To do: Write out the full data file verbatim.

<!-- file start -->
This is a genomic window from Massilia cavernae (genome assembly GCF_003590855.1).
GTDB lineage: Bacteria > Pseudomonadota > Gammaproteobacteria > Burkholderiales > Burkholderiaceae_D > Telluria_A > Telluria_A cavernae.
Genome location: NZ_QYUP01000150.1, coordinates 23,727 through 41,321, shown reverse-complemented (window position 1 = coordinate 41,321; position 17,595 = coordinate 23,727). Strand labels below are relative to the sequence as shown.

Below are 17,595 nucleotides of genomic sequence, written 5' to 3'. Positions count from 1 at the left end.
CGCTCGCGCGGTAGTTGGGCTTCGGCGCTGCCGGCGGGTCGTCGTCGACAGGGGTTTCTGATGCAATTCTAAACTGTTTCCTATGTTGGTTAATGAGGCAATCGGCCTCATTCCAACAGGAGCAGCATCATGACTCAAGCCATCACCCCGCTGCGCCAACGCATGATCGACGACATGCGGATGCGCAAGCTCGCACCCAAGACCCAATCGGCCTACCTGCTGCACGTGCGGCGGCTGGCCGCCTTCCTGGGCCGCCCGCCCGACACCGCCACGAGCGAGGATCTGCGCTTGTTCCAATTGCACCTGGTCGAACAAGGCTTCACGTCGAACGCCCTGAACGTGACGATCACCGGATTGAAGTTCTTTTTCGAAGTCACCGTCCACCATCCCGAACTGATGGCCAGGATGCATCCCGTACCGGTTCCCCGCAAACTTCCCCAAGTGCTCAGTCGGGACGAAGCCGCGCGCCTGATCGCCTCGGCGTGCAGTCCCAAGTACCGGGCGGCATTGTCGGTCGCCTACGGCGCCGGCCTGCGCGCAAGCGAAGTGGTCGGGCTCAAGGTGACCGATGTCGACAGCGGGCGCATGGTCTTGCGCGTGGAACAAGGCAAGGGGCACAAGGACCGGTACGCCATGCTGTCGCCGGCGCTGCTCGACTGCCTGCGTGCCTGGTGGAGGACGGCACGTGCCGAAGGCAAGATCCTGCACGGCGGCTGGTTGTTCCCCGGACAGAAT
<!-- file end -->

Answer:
This is a genomic window from Massilia cavernae (genome assembly GCF_003590855.1).
GTDB lineage: Bacteria > Pseudomonadota > Gammaproteobacteria > Burkholderiales > Burkholderiaceae_D > Telluria_A > Telluria_A cavernae.
Genome location: NZ_QYUP01000150.1, coordinates 23,727 through 41,321, shown reverse-complemented (window position 1 = coordinate 41,321; position 17,595 = coordinate 23,727). Strand labels below are relative to the sequence as shown.

Below are 17,595 nucleotides of genomic sequence, written 5' to 3'. Positions count from 1 at the left end.
CGCTCGCGCGGTAGTTGGGCTTCGGCGCTGCCGGCGGGTCGTCGTCGACAGGGGTTTCTGATGCAATTCTAAACTGTTTCCTATGTTGGTTAATGAGGCAATCGGCCTCATTCCAACAGGAGCAGCATCATGACTCAAGCCATCACCCCGCTGCGCCAACGCATGATCGACGACATGCGGATGCGCAAGCTCGCACCCAAGACCCAATCGGCCTACCTGCTGCACGTGCGGCGGCTGGCCGCCTTCCTGGGCCGCCCGCCCGACACCGCCACGAGCGAGGATCTGCGCTTGTTCCAATTGCACCTGGTCGAACAAGGCTTCACGTCGAACGCCCTGAACGTGACGATCACCGGATTGAAGTTCTTTTTCGAAGTCACCGTCCACCATCCCGAACTGATGGCCAGGATGCATCCCGTACCGGTTCCCCGCAAACTTCCCCAAGTGCTCAGTCGGGACGAAGCCGCGCGCCTGATCGCCTCGGCGTGCAGTCCCAAGTACCGGGCGGCATTGTCGGTCGCCTACGGCGCCGGCCTGCGCGCAAGCGAAGTGGTCGGGCTCAAGGTGACCGATGTCGACAGCGGGCGCATGGTCTTGCGCGTGGAACAAGGCAAGGGGCACAAGGACCGGTACGCCATGCTGTCGCCGGCGCTGCTCGACTGCCTGCGTGCCTGGTGGAGGACGGCACGTGCCGAAGGCAAGATCCTGCACGGCGGCTGGTTGTTCCCCGGACAGAAT